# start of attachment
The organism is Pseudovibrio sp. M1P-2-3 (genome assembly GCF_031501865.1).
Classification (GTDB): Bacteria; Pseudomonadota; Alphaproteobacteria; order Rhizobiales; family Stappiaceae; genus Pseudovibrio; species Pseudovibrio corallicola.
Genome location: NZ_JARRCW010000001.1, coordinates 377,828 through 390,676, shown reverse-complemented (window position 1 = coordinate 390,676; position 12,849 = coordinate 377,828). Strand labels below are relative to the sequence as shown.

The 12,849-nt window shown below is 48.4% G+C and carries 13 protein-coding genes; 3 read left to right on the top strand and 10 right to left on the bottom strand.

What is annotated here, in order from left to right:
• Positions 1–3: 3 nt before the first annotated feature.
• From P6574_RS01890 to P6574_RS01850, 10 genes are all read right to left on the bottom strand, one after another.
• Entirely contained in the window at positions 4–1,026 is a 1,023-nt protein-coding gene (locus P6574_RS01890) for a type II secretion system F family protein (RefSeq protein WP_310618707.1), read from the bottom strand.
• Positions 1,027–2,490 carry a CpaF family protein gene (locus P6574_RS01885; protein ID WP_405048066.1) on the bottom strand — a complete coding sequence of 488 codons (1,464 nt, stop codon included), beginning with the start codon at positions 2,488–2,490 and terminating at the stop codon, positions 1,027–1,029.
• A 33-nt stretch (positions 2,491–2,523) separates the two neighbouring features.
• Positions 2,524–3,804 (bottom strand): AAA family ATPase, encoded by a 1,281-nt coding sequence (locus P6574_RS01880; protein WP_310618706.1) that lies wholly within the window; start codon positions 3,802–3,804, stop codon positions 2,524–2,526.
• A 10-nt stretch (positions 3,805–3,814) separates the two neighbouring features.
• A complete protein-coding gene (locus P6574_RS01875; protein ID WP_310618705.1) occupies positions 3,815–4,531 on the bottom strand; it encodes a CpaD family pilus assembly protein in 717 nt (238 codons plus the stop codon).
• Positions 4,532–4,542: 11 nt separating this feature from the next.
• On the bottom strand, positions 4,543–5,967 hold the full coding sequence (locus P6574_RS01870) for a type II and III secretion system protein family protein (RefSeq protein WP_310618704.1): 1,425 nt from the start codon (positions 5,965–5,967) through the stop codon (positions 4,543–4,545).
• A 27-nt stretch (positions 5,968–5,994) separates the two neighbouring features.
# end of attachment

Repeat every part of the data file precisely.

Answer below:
The organism is Pseudovibrio sp. M1P-2-3 (genome assembly GCF_031501865.1).
Classification (GTDB): Bacteria; Pseudomonadota; Alphaproteobacteria; order Rhizobiales; family Stappiaceae; genus Pseudovibrio; species Pseudovibrio corallicola.
Genome location: NZ_JARRCW010000001.1, coordinates 377,828 through 390,676, shown reverse-complemented (window position 1 = coordinate 390,676; position 12,849 = coordinate 377,828). Strand labels below are relative to the sequence as shown.

The 12,849-nt window shown below is 48.4% G+C and carries 13 protein-coding genes; 3 read left to right on the top strand and 10 right to left on the bottom strand.

What is annotated here, in order from left to right:
• Positions 1–3: 3 nt before the first annotated feature.
• From P6574_RS01890 to P6574_RS01850, 10 genes are all read right to left on the bottom strand, one after another.
• Entirely contained in the window at positions 4–1,026 is a 1,023-nt protein-coding gene (locus P6574_RS01890) for a type II secretion system F family protein (RefSeq protein WP_310618707.1), read from the bottom strand.
• Positions 1,027–2,490 carry a CpaF family protein gene (locus P6574_RS01885; protein ID WP_405048066.1) on the bottom strand — a complete coding sequence of 488 codons (1,464 nt, stop codon included), beginning with the start codon at positions 2,488–2,490 and terminating at the stop codon, positions 1,027–1,029.
• A 33-nt stretch (positions 2,491–2,523) separates the two neighbouring features.
• Positions 2,524–3,804 (bottom strand): AAA family ATPase, encoded by a 1,281-nt coding sequence (locus P6574_RS01880; protein WP_310618706.1) that lies wholly within the window; start codon positions 3,802–3,804, stop codon positions 2,524–2,526.
• A 10-nt stretch (positions 3,805–3,814) separates the two neighbouring features.
• A complete protein-coding gene (locus P6574_RS01875; protein ID WP_310618705.1) occupies positions 3,815–4,531 on the bottom strand; it encodes a CpaD family pilus assembly protein in 717 nt (238 codons plus the stop codon).
• Positions 4,532–4,542: 11 nt separating this feature from the next.
• On the bottom strand, positions 4,543–5,967 hold the full coding sequence (locus P6574_RS01870) for a type II and III secretion system protein family protein (RefSeq protein WP_310618704.1): 1,425 nt from the start codon (positions 5,965–5,967) through the stop codon (positions 4,543–4,545).
• A 27-nt stretch (positions 5,968–5,994) separates the two neighbouring features.